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Augmenting the AOR – EOD Airman provides critical skillset to Army forensics team

Master Sgt. Michael Breive, Forensic Exploitation Laboratory – CENTCOM non-commissioned officer in charge, prepares to photograph a piece of evidence June 27, 2018 at the FXL-C lab, located on Camp Arifjan, Kuwait. Breive is the sole Airman at the FXL-C office, serving in a joint expeditionary tasked and individual augmentee role. (U.S. Air Force photo by Staff Sgt. Christopher Stoltz)

Master Sgt. Michael Breive, Forensic Exploitation Laboratory – CENTCOM non-commissioned officer in charge, prepares to photograph a piece of evidence June 27, 2018 at the FXL-C lab, located on Camp Arifjan, Kuwait. Breive is the sole Airman at the FXL-C office, serving in a joint expeditionary tasked and individual augmentee role. (U.S. Air Force photo by Staff Sgt. Christopher Stoltz)

Master Sgt. Michael Breive, Forensic Exploitation Laboratory – CENTCOM non-commissioned officer in charge, prepares to photograph a piece of evidence June 27, 2018 at the FXL-C lab, located on Camp Arifjan, Kuwait. Breive is the sole Airman at the FXL-C office, serving in a joint expeditionary tasked and individual augmentee role. (U.S. Air Force photo by Staff Sgt. Christopher Stoltz)

Master Sgt. Michael Breive, Forensic Exploitation Laboratory – CENTCOM non-commissioned officer in charge, documents and tags a piece of evidence June 27, 2018 at the FXL-C lab, located on Camp Arifjan, Kuwait. Breive, who has more than a decade of Explosive Ordnance Disposal experience, transports evidence and captured enemy material for analysis. (U.S. Air Force photo by Staff Sgt. Christopher Stoltz)

CAMP ARIFJAN, Kuwait -- This story is part of the JET/IA “Augmenting the AOR” series, covering the unique missions and skill sets Airmen provide to coalition and sister-service mission partners throughout the deployed area of responsibility.

Visiting the Central Command Forensic Exploitation Laboratory, located at Camp Arifjan, is an experience similar to watching a television show like ‘CSI’ or ‘NCIS,’ at least in appearance. From particle separators to a ballistics lab, the location seems to have everything a team would need to crack the case, solve the crime and ride off into the sunset.

However, according to Master Sgt. Michael Breive, Forensic Exploitation Laboratory – CENTCOM non-commissioned officer in charge, television shows are not even close to capturing the uniqueness of their mission, the team dynamic, or how much work there is to accomplish.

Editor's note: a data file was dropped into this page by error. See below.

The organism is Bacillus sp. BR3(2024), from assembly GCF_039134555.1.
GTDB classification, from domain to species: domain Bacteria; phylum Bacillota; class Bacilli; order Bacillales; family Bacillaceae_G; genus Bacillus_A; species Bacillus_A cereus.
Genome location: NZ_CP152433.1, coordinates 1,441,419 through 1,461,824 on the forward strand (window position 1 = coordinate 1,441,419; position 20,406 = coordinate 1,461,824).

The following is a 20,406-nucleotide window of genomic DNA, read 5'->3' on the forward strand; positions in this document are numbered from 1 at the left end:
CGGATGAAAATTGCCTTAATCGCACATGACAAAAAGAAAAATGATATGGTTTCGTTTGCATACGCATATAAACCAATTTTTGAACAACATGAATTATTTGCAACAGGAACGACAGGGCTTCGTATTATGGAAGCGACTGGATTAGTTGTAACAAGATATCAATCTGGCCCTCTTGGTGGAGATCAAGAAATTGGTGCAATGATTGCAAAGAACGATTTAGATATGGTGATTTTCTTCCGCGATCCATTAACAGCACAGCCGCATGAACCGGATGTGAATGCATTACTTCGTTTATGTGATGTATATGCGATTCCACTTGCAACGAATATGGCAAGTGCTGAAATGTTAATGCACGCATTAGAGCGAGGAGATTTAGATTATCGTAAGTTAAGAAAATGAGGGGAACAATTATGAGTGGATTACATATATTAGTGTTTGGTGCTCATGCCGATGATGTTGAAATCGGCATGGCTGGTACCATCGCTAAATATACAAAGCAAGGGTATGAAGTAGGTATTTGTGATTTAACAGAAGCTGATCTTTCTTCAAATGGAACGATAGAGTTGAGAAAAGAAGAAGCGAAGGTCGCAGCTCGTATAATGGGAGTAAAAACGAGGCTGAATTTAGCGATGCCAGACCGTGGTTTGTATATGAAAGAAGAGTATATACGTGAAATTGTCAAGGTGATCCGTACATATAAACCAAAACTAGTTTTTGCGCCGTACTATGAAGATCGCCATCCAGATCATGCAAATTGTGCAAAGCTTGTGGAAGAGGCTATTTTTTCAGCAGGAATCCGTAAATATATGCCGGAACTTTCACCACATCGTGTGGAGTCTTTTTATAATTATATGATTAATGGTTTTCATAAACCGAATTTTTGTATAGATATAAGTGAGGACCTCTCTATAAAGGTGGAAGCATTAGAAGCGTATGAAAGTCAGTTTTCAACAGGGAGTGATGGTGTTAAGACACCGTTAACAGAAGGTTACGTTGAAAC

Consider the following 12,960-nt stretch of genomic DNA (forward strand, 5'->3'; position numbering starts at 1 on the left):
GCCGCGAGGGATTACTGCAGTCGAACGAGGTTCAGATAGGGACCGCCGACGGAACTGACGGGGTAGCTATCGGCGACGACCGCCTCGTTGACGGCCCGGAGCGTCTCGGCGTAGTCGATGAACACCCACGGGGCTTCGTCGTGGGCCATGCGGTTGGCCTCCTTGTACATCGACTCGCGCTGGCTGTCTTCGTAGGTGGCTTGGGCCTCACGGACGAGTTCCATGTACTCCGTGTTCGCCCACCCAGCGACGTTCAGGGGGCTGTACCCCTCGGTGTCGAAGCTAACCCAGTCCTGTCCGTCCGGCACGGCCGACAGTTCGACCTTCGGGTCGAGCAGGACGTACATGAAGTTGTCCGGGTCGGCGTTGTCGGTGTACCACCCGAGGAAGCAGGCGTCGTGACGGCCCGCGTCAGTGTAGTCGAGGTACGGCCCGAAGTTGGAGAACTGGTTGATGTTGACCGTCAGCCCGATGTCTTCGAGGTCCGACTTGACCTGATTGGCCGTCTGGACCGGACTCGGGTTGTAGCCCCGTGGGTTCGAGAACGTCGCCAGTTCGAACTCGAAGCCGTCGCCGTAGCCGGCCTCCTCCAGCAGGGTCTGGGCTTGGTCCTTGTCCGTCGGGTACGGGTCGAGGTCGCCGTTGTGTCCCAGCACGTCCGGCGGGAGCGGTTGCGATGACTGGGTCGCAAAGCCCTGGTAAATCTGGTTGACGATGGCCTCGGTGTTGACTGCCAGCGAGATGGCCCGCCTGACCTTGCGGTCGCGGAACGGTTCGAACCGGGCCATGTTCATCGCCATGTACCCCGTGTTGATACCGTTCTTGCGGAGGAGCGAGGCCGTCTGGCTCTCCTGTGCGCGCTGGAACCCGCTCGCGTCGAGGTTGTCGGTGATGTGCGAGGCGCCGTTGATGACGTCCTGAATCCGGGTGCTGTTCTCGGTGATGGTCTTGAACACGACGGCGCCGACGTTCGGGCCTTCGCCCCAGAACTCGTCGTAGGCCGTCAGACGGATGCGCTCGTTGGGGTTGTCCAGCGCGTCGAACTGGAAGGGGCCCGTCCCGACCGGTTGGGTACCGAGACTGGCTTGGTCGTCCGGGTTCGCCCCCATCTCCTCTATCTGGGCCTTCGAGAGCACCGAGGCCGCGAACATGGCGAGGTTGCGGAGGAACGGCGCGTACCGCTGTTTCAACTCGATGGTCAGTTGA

“This is nothing like the TV shows where one or two characters solves the case alone,” Breive said. “It is a team effort where every single person brings something unique and important to the table. There are multiple supporting roles that all have a hand in processing just one piece of evidence. And unlike television, we produce real-world results.”

Breive, who serves as an Explosive Ordnance Disposal technician from the 99th Civil Engineer Squadron at Nellis Air Force Base, Nevada, said this deployment is a much welcomed change of pace. Instead of suiting up and disarming improvised explosive devices, he is lending his near-decade of experience to FXL-C by overseeing the activities of the forensics laboratory.

“As an EOD Airman, we are usually the ones out there in the field,” he said. “We don’t usually get a chance to see the ‘behind-the-scenes’ action that happens after we collect a sample, or finish our job.”

According to U.S. Army Maj. Allen Spence, FXL-C officer in charge, Breive’s role isn’t just important – it is paramount for his office’s success. He said Breive is directly responsible for the safety of the lab itself and all of the personnel, allowing his team to direct all focus on processing evidence for forensics and intel.

“Master Sgt. Breive is responsible for conducting forensic exploitation of all captured enemy material throughout the CENTCOM area of responsibility,” Spence said. “In this office, the NCOIC role is critical.”

Spence said the results his team provides helps investigators across the Department of Defense identify the contents of an explosive by detecting trace elements of materials. This helps the investigative teams identify patterns and determine if the explosives are being made by the same person or persons. He also stressed the importance of a ‘good’ sample.

“Providing a quality sample to the lab for evidence purposes can literally make or break an investigation,” Spence said. “From visiting physical blast sites, to routing the proper paperwork and coordinating the actual movement of assets, it is the NCOIC’s job to ensure a quality sample is ready for the team to review.”

“You can't fake a DNA profile or fingerprint,” Breive said. “Our analysis provides mission partners the ammo they need to conduct their investigations and complete the mission. Working here has been eye-opening, as this team places the scientific method over opinions and speculation – allowing the truth to be discovered.”

In addition to his work functions, Breive said he also serves somewhat as the shop’s defacto first sergeant, assuming numerous additional duties to help other members of his team. In these duties, he ensures lodging and meal cards for personnel as well as providing solutions for logistics and personnel issues.

Breive said the workload and immersion in the U.S. Army culture is nothing new to him. With dozens of joint-missions and several deployments under his belt, Breive said working for FXL-C is one of the most rewarding and eye-opening experiences in his entire Air Force career.

“Working with this team has helped me grow as an NCO,” he said. “Having the chance to work in this office, I now see all of the effort that goes into an investigation – and I feel I have a lot more to offer my Airmen once I return home.”